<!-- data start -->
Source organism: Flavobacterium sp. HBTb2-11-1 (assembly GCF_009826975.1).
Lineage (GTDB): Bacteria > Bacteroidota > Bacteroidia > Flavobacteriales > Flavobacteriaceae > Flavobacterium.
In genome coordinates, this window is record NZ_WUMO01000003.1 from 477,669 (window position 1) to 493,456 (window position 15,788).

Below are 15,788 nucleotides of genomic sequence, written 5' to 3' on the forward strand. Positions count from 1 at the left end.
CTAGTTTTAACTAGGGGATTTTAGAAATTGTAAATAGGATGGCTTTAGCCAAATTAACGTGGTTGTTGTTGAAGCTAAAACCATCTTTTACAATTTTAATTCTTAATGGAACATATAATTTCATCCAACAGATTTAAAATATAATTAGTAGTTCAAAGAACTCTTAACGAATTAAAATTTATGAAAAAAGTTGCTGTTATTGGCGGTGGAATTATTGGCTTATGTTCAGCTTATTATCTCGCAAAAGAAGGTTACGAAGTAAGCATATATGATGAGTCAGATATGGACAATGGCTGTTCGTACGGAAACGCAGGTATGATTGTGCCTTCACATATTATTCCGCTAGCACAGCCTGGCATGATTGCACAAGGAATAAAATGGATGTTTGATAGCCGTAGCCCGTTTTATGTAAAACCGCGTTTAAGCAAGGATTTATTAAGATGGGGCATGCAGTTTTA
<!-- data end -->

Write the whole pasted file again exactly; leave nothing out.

Source organism: Flavobacterium sp. HBTb2-11-1 (assembly GCF_009826975.1).
Lineage (GTDB): Bacteria > Bacteroidota > Bacteroidia > Flavobacteriales > Flavobacteriaceae > Flavobacterium.
In genome coordinates, this window is record NZ_WUMO01000003.1 from 477,669 (window position 1) to 493,456 (window position 15,788).

Below are 15,788 nucleotides of genomic sequence, written 5' to 3' on the forward strand. Positions count from 1 at the left end.
CTAGTTTTAACTAGGGGATTTTAGAAATTGTAAATAGGATGGCTTTAGCCAAATTAACGTGGTTGTTGTTGAAGCTAAAACCATCTTTTACAATTTTAATTCTTAATGGAACATATAATTTCATCCAACAGATTTAAAATATAATTAGTAGTTCAAAGAACTCTTAACGAATTAAAATTTATGAAAAAAGTTGCTGTTATTGGCGGTGGAATTATTGGCTTATGTTCAGCTTATTATCTCGCAAAAGAAGGTTACGAAGTAAGCATATATGATGAGTCAGATATGGACAATGGCTGTTCGTACGGAAACGCAGGTATGATTGTGCCTTCACATATTATTCCGCTAGCACAGCCTGGCATGATTGCACAAGGAATAAAATGGATGTTTGATAGCCGTAGCCCGTTTTATGTAAAACCGCGTTTAAGCAAGGATTTATTAAGATGGGGCATGCAGTTTTA